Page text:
Ramping up pressure on N. Korea top priority in high-level U.S.-China talks: senior official
Ramping up pressure on N. Korea top priority in high-level U.S.-China talks: senior official
  • Kim Su-a
  • 승인 2017.06.20 09:27
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Ramping up pressure on North Korea will be a key topic for this week's high-level security talks with China that will bring together the top diplomats and defense chiefs of the two countries, a senior State Department official said Monday.

Susan Thornton, acting assistant secretary of state for East Asian and Pacific affairs, made the remark during a conference call briefing to preview the inaugural Diplomatic and Security Dialogue (D&SD) set for Wednesday.

Secretary of State Rex Tillerson and Secretary of Defense Jim Mattis will host Chinese State Councilor Yang Jiechi and Gen. Fang Fenghui, chief of the People's Liberation Army's Joint Staff.

"We are going to give the DPRK/North Korea issue top priority in our discussions, aiming to advance concrete cooperation with China towards a peaceful resolution of the nuclear and missile threat from North Korea," Thornton said.

Tillerson has talked about "ramping up pressure on North Korea, and that is clearly what we're going to be pursuing with the Chinese this week as not only our strategy but the strategy of the international community to try to change the calculus on the part of the North Korean regime and make a decision to abandon its illegal ballistic missile and nuclear programs," she said.

Thornton said China has done a lot to increase pressure on the North, but should do more.

"We would like to see China do more, and we're going to be talking to them about that this week," she said. "The UN panel has designated hundreds of DPRK entities, and many of those try to get business done through China, and we're working with China to pursue those."

The U.S. pressure campaign against the North has produced tangible results, such as countries halting visas to North Korean laborers used by the regime to earn hard currency, and denying the North's Air Koryo airline landing rights and refueling privileges, Thornton said.

The U.S. has also seen North Korean diplomats in foreign countries expelled over suspicions that they facilitated proliferation activities, the official said.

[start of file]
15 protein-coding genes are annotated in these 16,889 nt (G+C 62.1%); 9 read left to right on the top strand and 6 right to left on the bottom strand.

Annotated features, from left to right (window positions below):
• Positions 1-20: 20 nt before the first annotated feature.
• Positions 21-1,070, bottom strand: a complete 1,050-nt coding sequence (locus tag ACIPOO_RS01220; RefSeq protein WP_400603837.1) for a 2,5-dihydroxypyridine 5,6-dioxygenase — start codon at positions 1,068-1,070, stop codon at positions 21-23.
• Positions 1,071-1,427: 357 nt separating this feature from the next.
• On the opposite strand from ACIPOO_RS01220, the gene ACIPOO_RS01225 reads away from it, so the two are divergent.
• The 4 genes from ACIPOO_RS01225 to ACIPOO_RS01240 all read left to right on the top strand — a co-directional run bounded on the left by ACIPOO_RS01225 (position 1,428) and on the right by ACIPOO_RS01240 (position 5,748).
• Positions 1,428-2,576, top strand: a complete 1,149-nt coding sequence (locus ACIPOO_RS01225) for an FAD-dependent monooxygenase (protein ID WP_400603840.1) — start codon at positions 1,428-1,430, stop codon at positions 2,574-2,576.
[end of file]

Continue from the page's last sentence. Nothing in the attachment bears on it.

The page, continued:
"We are ... trying to create a global echo chamber where all countries come together behind the UN Security Council resolutions that have been developed to address North Korea's illicit weapons programs, and we are trying to get all countries to take actions to increase the pressure on North Korea through sanctions implementation and other measures," Thornton said.

"That's what we'll be focusing on in this discussion with the Chinese this week," she said.

This week's talks take place as tensions between the U.S. and the North rose further following the release of a long-detained American college student, Otto Warmbier, and revelations he had been detained in the North for more than a year even after he fell into a coma.

Asked if the U.S. is considering any retaliatory action, Thornton avoided a direct answer.

"We are very happy to see that Otto Warmbier has been able to return to his family in Ohio and be reunited with them," she said. "We're certainly aware that there are three other American citizens still being held by the North Korean regime, and we very much hope that they can come home soon."

Adding to the tensions was the U.S. seizure of a diplomatic package that a delegation of North Korean officials were carrying at New York's John F. Kennedy International Airport on their way back home after attending a U.N. meeting.

Pyongyang strongly protested and demanded an explanation.

Thornton said that the incident was part of a "lawful" inspection.

"There's a lawful outbound inspection of all passengers, including persons holding diplomatic visas. So I think it's important to note that the inspected individuals in this case are not exempt from inspection at our nation's ports of entry or departure," she said.

"I understand that this was an action that was undertaken by the Department of Homeland Security, so I would refer you to them for any details. I don't have any other details of the inspection or what was found in the course of the inspection." (Yonhap)

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